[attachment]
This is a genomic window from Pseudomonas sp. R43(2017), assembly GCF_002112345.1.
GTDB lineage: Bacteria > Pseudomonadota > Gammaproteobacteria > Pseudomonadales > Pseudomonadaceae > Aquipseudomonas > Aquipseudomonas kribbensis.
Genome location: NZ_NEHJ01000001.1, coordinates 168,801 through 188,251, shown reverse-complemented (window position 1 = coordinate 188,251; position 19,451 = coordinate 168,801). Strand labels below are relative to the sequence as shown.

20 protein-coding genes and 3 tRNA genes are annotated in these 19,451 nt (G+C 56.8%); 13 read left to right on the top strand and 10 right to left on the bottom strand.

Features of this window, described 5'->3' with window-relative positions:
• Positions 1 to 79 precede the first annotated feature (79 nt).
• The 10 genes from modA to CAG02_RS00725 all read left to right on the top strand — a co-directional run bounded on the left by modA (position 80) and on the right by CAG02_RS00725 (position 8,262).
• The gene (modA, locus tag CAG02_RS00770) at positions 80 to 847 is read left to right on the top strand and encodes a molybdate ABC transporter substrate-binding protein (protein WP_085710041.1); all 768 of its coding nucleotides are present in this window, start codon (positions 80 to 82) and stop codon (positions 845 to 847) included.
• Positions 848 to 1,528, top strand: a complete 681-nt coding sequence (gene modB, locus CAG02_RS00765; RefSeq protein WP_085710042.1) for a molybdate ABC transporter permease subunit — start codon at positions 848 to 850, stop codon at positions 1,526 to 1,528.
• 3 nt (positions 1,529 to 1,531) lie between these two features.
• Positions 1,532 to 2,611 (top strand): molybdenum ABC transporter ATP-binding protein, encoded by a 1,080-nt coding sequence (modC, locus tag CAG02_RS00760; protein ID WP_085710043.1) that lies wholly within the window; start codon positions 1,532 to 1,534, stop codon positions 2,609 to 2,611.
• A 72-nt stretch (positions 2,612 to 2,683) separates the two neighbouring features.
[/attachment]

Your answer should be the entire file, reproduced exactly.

This is a genomic window from Pseudomonas sp. R43(2017), assembly GCF_002112345.1.
GTDB lineage: Bacteria > Pseudomonadota > Gammaproteobacteria > Pseudomonadales > Pseudomonadaceae > Aquipseudomonas > Aquipseudomonas kribbensis.
Genome location: NZ_NEHJ01000001.1, coordinates 168,801 through 188,251, shown reverse-complemented (window position 1 = coordinate 188,251; position 19,451 = coordinate 168,801). Strand labels below are relative to the sequence as shown.

20 protein-coding genes and 3 tRNA genes are annotated in these 19,451 nt (G+C 56.8%); 13 read left to right on the top strand and 10 right to left on the bottom strand.

Features of this window, described 5'->3' with window-relative positions:
• Positions 1 to 79 precede the first annotated feature (79 nt).
• The 10 genes from modA to CAG02_RS00725 all read left to right on the top strand — a co-directional run bounded on the left by modA (position 80) and on the right by CAG02_RS00725 (position 8,262).
• The gene (modA, locus tag CAG02_RS00770) at positions 80 to 847 is read left to right on the top strand and encodes a molybdate ABC transporter substrate-binding protein (protein WP_085710041.1); all 768 of its coding nucleotides are present in this window, start codon (positions 80 to 82) and stop codon (positions 845 to 847) included.
• Positions 848 to 1,528, top strand: a complete 681-nt coding sequence (gene modB, locus CAG02_RS00765; RefSeq protein WP_085710042.1) for a molybdate ABC transporter permease subunit — start codon at positions 848 to 850, stop codon at positions 1,526 to 1,528.
• 3 nt (positions 1,529 to 1,531) lie between these two features.
• Positions 1,532 to 2,611 (top strand): molybdenum ABC transporter ATP-binding protein, encoded by a 1,080-nt coding sequence (modC, locus tag CAG02_RS00760; protein ID WP_085710043.1) that lies wholly within the window; start codon positions 1,532 to 1,534, stop codon positions 2,609 to 2,611.
• A 72-nt stretch (positions 2,612 to 2,683) separates the two neighbouring features.